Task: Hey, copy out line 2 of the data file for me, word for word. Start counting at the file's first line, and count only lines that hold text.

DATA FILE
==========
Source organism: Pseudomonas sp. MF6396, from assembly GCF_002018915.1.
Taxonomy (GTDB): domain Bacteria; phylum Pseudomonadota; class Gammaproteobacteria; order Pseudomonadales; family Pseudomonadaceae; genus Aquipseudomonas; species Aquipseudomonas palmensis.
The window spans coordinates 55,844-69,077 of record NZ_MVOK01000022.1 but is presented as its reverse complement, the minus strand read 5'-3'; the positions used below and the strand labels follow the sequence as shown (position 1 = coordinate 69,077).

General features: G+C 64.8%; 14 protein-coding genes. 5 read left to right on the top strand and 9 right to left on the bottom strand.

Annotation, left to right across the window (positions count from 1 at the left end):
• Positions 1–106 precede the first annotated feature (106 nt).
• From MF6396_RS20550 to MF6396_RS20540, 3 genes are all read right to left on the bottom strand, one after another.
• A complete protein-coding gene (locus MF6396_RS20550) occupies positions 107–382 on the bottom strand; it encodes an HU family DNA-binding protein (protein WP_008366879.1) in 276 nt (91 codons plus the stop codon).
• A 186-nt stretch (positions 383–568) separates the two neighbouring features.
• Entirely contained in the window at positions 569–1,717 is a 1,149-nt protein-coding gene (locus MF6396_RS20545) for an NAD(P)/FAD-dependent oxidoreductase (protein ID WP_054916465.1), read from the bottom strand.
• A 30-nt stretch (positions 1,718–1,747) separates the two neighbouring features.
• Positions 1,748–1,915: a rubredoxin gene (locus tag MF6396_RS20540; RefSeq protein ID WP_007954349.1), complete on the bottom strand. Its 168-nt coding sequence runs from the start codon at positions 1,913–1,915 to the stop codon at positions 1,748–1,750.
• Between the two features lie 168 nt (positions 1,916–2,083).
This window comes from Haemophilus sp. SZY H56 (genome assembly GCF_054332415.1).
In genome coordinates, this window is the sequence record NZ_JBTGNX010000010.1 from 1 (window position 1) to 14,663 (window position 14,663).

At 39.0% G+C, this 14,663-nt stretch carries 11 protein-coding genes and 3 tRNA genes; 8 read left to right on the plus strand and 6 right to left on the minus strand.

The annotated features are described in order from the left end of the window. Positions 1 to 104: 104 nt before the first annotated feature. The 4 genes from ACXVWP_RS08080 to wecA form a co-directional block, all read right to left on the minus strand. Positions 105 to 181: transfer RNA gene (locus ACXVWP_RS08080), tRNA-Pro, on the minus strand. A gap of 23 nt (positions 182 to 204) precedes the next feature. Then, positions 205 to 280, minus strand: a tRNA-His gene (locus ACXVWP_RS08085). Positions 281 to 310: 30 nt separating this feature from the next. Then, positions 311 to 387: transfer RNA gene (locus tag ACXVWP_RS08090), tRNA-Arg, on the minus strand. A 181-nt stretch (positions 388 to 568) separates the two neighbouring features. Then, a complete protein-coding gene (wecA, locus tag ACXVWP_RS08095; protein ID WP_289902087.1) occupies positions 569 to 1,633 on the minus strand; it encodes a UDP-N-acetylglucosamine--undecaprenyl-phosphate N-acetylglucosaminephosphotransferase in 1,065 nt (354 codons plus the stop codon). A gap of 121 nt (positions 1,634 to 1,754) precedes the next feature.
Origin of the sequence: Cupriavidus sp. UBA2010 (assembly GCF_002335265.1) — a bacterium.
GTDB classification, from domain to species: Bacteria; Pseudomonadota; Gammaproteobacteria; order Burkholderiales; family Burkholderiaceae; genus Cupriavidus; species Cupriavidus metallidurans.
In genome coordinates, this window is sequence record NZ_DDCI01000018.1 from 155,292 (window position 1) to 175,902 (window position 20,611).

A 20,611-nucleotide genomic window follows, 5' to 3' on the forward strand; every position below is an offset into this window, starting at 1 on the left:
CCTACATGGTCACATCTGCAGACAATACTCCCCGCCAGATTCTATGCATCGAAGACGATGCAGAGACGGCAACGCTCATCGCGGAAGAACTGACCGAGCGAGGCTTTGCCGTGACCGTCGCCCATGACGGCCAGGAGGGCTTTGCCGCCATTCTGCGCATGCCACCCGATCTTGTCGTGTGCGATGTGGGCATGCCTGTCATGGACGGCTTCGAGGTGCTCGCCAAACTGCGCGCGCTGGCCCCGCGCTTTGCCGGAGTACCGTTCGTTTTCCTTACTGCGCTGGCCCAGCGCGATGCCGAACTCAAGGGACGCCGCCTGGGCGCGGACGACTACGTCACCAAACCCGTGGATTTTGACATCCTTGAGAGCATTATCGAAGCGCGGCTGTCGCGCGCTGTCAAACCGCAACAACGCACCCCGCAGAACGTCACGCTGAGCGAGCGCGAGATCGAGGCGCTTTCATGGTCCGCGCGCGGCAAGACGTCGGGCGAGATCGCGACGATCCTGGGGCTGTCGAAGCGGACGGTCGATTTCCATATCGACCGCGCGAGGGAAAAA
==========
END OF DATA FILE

Taxonomy (GTDB): domain Bacteria; phylum Pseudomonadota; class Gammaproteobacteria; order Pseudomonadales; family Pseudomonadaceae; genus Aquipseudomonas; species Aquipseudomonas palmensis.